Whether you've got two days, two weeks, two months or two years, planning a trip to Canada can take a bit of work. It's a big place, after all, and a lot goes into getting the most out of your visit.
WHERE TO GO
Start with a couple things: an idea of where you might start and finish your trip, plus a wishlist of all the places you want to see. This may be far from your final plan but it'll get you started. One of the biggest surprises for visitors to Canada is how far apart places can be ? it's not just a matter of cramming in as many stops as possible, there's transit time to take into consideration, too. From there, whittle down your itinerary based on your budget and how much time you have.
Want mountains? Head to the western provinces of Alberta and BC.
Want a laid-back maritime feel? Head to the eastern provinces of Nova Scotia, New Brunswick, Prince Edward Island and Newfoundland.
Want Canada's biggest cities? Toronto and Montreal were built for you.
Want to avoid the snow? Stick to the very west coast with Vancouver and Vancouver Island (or just come in the warmer months from April to October).
Want all the snow? Head to Ontario or Quebec in the winter, or the Rocky Mountains of British Columbia and Alberta.
Want wide-open spaces and fields that stretch on forever? The Prairies, in the middle of Canada, are definitely calling your name.
Want a bit of everything? Give yourself some time, and start on one side and head to the other.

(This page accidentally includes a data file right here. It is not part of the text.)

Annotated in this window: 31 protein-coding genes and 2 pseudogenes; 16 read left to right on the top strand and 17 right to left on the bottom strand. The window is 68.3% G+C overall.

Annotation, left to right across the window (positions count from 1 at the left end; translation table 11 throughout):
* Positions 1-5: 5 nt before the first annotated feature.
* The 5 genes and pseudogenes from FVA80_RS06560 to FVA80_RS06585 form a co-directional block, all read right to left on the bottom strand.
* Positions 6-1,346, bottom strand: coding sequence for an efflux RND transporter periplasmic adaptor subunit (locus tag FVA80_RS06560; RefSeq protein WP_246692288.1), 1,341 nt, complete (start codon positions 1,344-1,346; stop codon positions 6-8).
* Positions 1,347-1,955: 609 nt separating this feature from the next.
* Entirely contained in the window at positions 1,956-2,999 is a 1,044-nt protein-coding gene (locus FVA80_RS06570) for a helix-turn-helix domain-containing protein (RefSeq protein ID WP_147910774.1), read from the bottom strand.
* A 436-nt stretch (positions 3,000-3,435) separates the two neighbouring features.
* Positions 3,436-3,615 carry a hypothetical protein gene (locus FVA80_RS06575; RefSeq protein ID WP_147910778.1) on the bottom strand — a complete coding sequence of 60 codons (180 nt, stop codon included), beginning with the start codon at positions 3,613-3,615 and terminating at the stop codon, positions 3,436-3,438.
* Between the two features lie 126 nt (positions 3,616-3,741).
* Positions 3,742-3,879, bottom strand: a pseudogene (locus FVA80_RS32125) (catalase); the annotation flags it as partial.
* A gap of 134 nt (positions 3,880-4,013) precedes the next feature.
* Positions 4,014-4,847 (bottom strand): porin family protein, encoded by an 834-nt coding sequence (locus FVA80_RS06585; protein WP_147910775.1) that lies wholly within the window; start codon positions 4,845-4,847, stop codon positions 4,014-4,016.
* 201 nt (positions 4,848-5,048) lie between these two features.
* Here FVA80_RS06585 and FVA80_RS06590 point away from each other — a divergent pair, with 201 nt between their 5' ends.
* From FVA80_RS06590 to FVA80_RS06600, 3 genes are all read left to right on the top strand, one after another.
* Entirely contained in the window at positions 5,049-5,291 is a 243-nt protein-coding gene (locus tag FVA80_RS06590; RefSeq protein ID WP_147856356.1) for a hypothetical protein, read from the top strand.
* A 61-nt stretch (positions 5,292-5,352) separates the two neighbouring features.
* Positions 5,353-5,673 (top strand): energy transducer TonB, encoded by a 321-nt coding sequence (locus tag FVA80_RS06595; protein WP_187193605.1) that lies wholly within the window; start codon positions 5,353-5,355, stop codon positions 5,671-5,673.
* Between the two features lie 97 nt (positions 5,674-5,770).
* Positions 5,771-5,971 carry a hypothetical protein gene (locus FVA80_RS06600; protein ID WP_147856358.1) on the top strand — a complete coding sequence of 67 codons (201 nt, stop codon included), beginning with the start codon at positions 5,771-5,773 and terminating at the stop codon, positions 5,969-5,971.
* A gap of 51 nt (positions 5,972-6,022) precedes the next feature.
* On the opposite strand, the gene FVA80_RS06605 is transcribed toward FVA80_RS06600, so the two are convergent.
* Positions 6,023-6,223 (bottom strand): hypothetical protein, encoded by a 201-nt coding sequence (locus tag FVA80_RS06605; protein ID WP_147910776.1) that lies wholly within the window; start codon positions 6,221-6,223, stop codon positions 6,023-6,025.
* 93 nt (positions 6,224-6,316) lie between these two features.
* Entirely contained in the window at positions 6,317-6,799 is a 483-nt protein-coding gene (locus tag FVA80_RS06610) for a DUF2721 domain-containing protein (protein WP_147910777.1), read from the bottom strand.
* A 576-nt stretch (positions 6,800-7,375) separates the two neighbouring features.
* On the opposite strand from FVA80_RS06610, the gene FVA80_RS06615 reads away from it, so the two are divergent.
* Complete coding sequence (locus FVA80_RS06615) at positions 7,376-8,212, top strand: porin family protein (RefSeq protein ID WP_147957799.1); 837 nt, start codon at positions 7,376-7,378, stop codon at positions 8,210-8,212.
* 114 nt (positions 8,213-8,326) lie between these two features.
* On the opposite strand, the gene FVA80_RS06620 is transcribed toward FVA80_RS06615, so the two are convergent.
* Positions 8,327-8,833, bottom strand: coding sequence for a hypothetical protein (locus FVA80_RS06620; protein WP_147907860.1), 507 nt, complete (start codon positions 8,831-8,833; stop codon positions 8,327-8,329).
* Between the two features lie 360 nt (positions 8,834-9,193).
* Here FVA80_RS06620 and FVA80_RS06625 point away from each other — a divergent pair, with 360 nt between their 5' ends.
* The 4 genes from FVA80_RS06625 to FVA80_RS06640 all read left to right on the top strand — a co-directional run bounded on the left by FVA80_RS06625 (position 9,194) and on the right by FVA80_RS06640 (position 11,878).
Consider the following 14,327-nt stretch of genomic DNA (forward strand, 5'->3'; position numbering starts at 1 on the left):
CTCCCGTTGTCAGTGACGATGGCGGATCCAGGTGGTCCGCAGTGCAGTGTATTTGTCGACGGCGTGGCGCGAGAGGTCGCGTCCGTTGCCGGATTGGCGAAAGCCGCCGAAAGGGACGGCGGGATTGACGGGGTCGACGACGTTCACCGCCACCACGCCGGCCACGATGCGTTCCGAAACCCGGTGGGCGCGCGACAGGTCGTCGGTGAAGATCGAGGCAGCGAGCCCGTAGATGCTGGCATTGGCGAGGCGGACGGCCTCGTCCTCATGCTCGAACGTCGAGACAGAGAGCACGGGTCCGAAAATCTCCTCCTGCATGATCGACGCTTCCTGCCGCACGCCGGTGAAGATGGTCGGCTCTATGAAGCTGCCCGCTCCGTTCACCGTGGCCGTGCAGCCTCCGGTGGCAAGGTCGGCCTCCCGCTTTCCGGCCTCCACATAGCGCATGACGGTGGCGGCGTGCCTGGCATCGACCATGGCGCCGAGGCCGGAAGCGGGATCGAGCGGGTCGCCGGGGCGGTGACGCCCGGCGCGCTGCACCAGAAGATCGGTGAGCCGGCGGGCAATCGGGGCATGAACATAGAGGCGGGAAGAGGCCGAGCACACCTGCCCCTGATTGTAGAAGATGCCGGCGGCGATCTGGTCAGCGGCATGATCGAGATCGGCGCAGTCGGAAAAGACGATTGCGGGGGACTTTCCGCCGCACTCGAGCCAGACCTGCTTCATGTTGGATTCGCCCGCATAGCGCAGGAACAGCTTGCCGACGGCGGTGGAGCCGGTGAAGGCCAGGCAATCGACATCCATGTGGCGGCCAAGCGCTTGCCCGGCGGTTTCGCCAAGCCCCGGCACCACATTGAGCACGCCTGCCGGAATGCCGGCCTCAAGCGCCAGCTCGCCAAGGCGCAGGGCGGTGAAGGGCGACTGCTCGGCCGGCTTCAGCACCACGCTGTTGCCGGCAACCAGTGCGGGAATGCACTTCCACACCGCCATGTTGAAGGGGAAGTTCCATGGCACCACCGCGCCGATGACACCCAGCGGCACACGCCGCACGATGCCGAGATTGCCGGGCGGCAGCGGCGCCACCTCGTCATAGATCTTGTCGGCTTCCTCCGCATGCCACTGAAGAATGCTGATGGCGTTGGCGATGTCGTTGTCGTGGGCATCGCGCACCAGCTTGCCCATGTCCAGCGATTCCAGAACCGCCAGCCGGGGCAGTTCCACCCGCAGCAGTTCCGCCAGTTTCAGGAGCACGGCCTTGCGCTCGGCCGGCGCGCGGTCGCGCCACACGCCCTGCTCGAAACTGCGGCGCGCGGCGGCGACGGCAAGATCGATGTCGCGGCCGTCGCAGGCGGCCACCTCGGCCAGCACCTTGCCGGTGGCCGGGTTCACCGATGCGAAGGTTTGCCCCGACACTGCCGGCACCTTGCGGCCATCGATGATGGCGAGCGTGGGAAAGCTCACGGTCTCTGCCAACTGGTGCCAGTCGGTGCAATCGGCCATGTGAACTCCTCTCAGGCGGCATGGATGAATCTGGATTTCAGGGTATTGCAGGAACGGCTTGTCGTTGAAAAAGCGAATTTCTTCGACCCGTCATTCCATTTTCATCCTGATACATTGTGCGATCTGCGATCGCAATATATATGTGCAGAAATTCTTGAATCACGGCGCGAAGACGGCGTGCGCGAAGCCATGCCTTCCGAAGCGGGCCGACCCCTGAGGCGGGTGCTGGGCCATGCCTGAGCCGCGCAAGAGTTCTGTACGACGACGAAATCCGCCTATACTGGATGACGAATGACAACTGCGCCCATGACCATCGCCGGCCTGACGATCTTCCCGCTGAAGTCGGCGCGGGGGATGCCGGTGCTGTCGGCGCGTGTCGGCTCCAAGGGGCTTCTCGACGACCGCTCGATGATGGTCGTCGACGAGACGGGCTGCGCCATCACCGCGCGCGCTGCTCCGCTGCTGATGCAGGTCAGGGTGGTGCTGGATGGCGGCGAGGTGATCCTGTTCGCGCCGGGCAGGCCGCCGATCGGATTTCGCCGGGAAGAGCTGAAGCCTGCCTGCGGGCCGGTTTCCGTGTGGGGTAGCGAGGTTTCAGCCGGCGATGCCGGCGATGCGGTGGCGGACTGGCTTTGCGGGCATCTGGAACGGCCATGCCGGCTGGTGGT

WHEN TO GO
Canada has four pretty distinct seasons. While summer (June to September) is the high season across the country, winter in Canada is definitely something you should experience if you can. Classic winter with snow and below-zero temps hits much of the country, except the west coast of British Columbia, where a mild winter sets in between November and March. Come summer, average temperatures range from about 20 degrees to 35 degrees across the board (and yes, we work in Celsius here).
WHAT TO DO
Spoiler alert: you're not going to run out of things to do in Canada. You might have heard that we have a bit of a thing for the outdoors here, and that's the truth. While hiking up mountains, canoeing down rivers and jumping in lakes are stereotypical Canadian activities, they're also awesome, which is why we Canadians try to do them as much as possible. But we also like to cap off our outdoor adventures with a bit of urban life, and we've got the bars, restaurants and festivals to prove it.
On your visit to Canada, you can't go wrong by combining a bit of citylife with your outdoor explorations. Canada has 46 national parks and tons of provincial parks and recreation areas, which are all great places to get out and work up a sweat or to spot some of our unique wildlife (hello, chipmunks). Hiking, skiing, swimming, boating, surfing, biking and beach lazing ? you name it, you can do it somewhere in Canada.
Don't leave the cities out of your itinerary and hit the streets as you go ? from the laid-back West Coast attitude of Vancouver to the hubbub of business-minded Toronto and the laissez-faire European flare of Montreal. Canada prides itself on its multiculturalism and you'll find no shortage of ethnic foods and vibrant entertainment options wherever you go.